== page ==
Home / Business / Warren Buffett phoned Treasury Secretary Hank Paulson with a stimulus idea when the 2008 financial crisis erupted. It may have saved the US economy.

Warren Buffett phoned Treasury Secretary Hank Paulson with a stimulus idea when the 2008 financial crisis erupted. It may have saved the US economy.



warren buffett hank paulson
US Treasury Secretary Henry Paulson (left) shares a laugh with financier Warren Buffett, President and CEO of Berkshire Hathaway, at the US Capital Market Competitiveness Conference in Washington on March 13, 2007.

  • Warren Buffett phoned Treasury Secretary Hank Paulson at the height of the 2008 financial crisis with a suggestion that probably saved the US economy from an even deeper recession.
  • The famous investor and CEO of Berkshire Hathaway has proposed that the government invest the capital directly in banks instead of buying only their troubled assets.
  • Paulson quickly gathered the heads of the nation̵
    7;s largest banks and convinced them to accept billions of dollars in investments.
  • The Treasury demanded that preferred stock pay large dividends, as well as warrants in return, emulating Goldman Sachs’ Buffett bailout in September 2008.
  • Former President George W. Bush called it “probably the biggest financial bailout ever” and said it “probably saved a depression.”
  • Visit the Business Insider home page for more stories.

Warren Buffett made a late night phone call on Saturday, October 11, 2008 that likely spared the United States from an even more devastating financial crisis.

Billionaire investor and CEO of Berkshire Hathaway called then Treasury Secretary Hank Paulson, the couple said in “Panic: The Untold Story of the 2008 Financial Crisis,” a documentary released in 2018.

“Hank, this is Warren,” Buffett said. Paulson’s first thought, tired and groggy, was, “My mom has a handyman named Warren, why is she calling me?”

Buffett called the Troubled Asset Relief Program (TARP), which authorized the Treasury to spend $ 700 billion to buy distressed assets from banks. Lawmakers approved it in a desperate attempt to bolster the financial system after the collapse of Wachovia and Washington Mutual, two of the largest bank failures in American history.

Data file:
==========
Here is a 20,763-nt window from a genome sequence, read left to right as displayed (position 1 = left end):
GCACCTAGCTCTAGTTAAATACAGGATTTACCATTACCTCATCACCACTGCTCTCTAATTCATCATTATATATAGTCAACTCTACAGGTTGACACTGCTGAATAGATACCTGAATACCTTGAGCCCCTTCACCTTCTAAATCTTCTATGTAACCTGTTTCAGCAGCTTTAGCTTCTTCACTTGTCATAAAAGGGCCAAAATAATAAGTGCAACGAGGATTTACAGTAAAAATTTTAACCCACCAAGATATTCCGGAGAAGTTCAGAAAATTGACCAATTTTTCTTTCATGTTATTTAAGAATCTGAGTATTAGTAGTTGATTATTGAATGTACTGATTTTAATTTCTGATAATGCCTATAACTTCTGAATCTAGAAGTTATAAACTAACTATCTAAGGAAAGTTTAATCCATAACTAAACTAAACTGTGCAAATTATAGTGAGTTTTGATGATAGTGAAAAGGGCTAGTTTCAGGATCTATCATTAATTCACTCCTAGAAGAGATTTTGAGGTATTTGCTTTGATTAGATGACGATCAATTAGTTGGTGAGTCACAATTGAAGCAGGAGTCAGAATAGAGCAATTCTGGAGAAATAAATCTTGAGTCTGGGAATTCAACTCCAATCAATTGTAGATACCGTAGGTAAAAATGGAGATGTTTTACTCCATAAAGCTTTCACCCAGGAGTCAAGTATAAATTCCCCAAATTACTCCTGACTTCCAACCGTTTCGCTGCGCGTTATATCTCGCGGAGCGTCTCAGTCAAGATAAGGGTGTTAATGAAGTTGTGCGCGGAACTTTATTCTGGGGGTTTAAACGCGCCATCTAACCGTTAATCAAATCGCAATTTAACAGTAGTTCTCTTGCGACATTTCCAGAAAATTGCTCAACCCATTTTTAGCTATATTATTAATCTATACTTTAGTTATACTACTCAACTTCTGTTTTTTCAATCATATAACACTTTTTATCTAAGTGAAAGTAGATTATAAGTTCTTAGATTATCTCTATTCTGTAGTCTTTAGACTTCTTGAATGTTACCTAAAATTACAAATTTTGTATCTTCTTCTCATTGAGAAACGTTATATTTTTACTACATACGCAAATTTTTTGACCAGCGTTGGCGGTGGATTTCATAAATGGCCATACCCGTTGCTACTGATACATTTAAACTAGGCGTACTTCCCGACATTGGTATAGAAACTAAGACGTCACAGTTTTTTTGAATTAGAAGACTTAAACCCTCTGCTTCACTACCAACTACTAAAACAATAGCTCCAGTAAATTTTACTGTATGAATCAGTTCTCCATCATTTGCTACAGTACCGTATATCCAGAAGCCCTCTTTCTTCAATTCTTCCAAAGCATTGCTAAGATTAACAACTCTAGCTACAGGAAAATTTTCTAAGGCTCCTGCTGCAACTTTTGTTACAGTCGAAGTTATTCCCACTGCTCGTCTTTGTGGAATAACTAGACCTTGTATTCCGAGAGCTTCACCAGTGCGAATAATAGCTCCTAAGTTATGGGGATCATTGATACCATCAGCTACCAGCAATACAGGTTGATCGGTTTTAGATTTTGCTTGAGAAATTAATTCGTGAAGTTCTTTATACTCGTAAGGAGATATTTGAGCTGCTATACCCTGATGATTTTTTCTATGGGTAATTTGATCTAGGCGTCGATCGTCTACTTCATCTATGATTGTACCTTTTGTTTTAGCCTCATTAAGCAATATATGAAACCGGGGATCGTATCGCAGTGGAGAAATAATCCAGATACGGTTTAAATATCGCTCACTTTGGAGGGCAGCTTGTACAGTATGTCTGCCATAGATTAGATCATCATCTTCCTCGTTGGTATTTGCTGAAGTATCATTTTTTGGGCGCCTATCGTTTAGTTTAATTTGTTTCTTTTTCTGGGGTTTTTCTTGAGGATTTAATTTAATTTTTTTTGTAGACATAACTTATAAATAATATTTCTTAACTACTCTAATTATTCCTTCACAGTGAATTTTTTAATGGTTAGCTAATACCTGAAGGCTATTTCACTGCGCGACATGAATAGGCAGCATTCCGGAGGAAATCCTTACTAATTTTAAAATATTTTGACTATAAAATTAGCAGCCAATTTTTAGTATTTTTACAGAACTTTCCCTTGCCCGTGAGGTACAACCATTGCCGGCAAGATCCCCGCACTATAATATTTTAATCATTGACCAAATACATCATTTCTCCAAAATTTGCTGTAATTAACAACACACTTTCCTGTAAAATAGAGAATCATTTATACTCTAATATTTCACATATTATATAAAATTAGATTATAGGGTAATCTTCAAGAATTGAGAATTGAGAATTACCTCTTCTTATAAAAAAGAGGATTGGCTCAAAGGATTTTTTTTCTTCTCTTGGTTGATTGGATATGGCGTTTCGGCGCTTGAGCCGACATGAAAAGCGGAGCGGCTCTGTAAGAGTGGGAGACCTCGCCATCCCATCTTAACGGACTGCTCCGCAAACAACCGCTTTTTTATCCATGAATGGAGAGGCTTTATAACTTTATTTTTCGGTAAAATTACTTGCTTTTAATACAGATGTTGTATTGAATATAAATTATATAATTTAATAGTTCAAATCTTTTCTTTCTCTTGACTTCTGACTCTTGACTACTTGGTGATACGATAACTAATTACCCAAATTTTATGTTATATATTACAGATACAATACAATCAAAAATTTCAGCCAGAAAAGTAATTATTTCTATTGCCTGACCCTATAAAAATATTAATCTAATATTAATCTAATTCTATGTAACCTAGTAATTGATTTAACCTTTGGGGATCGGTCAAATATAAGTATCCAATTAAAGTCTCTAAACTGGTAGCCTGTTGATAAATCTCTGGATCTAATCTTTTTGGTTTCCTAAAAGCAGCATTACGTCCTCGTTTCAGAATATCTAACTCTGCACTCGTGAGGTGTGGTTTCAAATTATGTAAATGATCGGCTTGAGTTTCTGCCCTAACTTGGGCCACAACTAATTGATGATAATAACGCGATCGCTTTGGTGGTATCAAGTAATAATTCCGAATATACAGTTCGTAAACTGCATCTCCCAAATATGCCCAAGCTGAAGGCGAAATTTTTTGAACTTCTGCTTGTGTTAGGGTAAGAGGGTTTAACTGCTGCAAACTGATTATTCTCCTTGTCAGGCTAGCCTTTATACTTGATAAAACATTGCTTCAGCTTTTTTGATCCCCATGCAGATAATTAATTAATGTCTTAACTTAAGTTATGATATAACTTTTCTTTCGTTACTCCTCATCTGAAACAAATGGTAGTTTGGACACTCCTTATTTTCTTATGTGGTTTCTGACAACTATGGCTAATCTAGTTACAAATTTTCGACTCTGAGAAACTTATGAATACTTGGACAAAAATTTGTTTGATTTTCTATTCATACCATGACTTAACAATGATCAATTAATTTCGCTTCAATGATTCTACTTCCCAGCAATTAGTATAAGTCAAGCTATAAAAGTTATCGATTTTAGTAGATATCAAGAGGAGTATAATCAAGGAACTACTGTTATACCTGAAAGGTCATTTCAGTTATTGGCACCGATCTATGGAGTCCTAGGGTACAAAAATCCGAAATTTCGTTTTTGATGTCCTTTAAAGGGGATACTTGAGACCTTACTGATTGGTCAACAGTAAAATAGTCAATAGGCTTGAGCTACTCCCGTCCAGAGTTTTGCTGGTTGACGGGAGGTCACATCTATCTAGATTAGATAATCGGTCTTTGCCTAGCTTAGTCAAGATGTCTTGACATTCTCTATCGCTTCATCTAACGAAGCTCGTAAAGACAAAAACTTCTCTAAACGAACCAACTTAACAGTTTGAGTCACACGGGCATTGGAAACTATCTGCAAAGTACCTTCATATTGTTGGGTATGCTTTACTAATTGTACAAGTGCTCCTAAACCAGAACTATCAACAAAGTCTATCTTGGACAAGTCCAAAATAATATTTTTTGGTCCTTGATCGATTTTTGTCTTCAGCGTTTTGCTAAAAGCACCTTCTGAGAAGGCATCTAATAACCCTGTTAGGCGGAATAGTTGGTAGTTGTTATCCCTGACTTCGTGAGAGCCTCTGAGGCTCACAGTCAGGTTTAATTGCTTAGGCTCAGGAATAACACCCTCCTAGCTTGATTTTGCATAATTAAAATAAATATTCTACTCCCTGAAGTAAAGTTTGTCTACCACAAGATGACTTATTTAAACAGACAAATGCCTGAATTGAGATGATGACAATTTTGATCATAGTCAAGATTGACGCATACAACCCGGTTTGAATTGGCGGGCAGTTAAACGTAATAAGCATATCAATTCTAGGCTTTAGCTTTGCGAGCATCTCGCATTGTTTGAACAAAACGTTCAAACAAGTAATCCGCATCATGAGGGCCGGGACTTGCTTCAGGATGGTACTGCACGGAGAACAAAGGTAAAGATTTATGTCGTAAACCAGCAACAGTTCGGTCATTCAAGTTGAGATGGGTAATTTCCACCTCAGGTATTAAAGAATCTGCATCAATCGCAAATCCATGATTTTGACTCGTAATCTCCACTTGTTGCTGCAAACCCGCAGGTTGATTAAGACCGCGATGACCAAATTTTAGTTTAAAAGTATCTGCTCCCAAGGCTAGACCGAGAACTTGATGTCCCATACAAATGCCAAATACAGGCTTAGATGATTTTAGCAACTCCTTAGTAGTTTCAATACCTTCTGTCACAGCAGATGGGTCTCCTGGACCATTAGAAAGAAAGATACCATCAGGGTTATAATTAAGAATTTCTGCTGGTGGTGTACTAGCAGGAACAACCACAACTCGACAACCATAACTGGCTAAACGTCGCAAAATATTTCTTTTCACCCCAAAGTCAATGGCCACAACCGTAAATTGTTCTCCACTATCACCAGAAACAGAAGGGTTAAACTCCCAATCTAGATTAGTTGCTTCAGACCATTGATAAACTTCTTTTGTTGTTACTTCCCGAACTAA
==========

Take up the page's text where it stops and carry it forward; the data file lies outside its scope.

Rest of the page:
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Once Paulson realized Buffett was at stake, the Berkshire boss suggested that the government invest directly in the banks instead of just buying their assets, as he would probably “have done very well” using this approach.

“He exposed the idea that he was the germ of what we did,” Paulson said in the documentary.

Paulson brought together the heads of the nation’s largest banks the following Monday. He persuaded them to accept billions in government cash, threatening to withhold future aid if they refused to take it.

Finally, the Treasury has invested funds in more than 700 financial institutions under the capital purchase program. In return, he received preferred stock that paid a healthy dividend or debt securities.

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It also secured warrants that allowed it to purchase company shares in the future for a fixed price, capturing part of the upside from their recovery in exchange for the risk of taxpayers’ money.

The deals were at least partly modeled on Buffett’s bailout of Goldman Sachs a few weeks earlier. The investor delivered $ 5 billion to the bank in exchange for preferred stock by paying an annual 10% dividend and warrants.

Former President George W. Bush praised the banking program as “arguably the biggest financial bailout ever” in the documentary, adding that it “probably saved a depression.”

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